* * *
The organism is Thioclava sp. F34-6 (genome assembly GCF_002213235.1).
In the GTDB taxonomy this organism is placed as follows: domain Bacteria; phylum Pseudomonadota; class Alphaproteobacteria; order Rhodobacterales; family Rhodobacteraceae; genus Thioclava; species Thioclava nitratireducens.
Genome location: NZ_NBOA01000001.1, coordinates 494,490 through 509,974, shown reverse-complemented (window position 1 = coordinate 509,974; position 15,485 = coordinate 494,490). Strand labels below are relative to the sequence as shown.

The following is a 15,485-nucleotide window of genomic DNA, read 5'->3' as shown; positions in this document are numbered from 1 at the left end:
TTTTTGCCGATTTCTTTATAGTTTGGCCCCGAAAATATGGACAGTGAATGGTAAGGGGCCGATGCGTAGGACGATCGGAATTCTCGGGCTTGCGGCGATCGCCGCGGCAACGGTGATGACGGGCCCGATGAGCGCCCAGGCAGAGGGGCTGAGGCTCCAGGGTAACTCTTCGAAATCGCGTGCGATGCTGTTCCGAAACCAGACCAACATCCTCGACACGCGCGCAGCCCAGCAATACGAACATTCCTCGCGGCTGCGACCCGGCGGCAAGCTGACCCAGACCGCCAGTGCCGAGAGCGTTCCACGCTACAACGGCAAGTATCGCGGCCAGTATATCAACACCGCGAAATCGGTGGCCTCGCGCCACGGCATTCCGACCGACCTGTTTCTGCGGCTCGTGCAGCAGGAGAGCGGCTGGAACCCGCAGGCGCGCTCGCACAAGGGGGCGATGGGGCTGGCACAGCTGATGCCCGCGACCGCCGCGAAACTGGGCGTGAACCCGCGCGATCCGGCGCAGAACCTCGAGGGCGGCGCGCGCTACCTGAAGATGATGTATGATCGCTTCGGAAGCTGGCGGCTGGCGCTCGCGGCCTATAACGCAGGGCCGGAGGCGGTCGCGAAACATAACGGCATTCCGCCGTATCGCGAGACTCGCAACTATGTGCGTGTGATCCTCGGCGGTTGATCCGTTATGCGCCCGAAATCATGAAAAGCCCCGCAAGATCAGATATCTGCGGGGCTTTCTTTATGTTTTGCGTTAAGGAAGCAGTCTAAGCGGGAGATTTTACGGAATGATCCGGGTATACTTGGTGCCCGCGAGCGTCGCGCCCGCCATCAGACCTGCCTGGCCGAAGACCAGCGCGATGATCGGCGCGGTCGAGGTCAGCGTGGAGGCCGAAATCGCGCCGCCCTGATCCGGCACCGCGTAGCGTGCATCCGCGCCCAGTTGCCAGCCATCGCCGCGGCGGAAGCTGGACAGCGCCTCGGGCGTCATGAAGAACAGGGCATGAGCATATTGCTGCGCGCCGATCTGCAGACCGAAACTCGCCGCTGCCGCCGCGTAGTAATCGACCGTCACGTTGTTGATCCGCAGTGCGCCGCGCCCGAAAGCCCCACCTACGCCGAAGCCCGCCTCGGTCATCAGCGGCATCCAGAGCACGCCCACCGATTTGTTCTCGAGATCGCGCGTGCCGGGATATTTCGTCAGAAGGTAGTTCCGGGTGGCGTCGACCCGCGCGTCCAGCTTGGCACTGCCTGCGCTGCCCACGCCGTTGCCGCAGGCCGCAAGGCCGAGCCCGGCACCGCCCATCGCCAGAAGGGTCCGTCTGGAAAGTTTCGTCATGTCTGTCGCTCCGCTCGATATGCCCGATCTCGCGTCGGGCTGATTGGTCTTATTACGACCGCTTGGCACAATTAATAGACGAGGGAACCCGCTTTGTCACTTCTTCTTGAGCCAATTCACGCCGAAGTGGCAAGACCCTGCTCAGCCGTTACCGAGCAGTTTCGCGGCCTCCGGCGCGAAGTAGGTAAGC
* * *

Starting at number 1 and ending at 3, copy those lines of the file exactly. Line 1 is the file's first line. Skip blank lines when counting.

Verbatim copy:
The organism is Thioclava sp. F34-6 (genome assembly GCF_002213235.1).
In the GTDB taxonomy this organism is placed as follows: domain Bacteria; phylum Pseudomonadota; class Alphaproteobacteria; order Rhodobacterales; family Rhodobacteraceae; genus Thioclava; species Thioclava nitratireducens.
Genome location: NZ_NBOA01000001.1, coordinates 494,490 through 509,974, shown reverse-complemented (window position 1 = coordinate 509,974; position 15,485 = coordinate 494,490). Strand labels below are relative to the sequence as shown.